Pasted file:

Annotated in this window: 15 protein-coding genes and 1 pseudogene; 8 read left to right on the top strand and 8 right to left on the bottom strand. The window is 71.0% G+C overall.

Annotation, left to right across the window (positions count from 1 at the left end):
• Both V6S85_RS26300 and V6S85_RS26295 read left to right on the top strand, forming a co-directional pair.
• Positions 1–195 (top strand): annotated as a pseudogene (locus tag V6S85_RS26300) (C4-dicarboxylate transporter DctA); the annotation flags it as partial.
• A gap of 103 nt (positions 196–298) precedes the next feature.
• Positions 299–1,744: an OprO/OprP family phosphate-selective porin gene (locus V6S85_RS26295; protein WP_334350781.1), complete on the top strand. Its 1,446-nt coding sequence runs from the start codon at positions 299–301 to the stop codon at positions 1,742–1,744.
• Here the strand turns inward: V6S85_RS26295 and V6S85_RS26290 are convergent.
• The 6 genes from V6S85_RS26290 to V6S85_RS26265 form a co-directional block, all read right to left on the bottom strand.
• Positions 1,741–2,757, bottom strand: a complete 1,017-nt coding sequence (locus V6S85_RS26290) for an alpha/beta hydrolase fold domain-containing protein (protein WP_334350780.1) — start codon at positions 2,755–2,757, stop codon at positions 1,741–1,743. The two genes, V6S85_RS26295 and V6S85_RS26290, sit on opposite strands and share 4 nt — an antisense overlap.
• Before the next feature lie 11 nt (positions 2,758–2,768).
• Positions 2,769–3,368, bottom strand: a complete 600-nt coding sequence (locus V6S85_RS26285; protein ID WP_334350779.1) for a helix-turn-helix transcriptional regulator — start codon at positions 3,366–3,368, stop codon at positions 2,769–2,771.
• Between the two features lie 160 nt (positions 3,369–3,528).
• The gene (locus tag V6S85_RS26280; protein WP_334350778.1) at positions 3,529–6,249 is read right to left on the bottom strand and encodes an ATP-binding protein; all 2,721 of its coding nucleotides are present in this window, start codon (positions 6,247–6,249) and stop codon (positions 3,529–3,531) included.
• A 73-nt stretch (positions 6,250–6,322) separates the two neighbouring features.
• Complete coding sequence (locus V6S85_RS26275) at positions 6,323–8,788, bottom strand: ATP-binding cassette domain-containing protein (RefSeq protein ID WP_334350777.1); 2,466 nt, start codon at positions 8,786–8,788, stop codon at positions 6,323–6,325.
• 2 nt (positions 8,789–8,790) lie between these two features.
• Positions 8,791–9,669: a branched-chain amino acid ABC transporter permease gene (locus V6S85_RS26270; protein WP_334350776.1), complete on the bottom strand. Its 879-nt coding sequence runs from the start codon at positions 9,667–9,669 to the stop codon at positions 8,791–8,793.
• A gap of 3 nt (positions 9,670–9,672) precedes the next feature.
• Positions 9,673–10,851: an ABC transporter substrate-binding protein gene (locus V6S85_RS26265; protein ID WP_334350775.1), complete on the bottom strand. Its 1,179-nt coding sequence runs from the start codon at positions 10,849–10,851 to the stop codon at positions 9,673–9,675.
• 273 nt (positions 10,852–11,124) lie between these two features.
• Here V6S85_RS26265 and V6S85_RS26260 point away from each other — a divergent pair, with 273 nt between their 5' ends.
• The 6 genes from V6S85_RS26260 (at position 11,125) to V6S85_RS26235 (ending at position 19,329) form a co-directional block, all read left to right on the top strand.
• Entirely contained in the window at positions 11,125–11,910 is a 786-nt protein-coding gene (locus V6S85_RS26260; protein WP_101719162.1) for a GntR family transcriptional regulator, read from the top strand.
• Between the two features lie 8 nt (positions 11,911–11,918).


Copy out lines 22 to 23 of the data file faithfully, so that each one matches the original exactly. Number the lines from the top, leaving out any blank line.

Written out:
• The 6 genes from V6S85_RS26260 (at position 11,125) to V6S85_RS26235 (ending at position 19,329) form a co-directional block, all read left to right on the top strand.
• Entirely contained in the window at positions 11,125–11,910 is a 786-nt protein-coding gene (locus V6S85_RS26260; protein WP_101719162.1) for a GntR family transcriptional regulator, read from the top strand.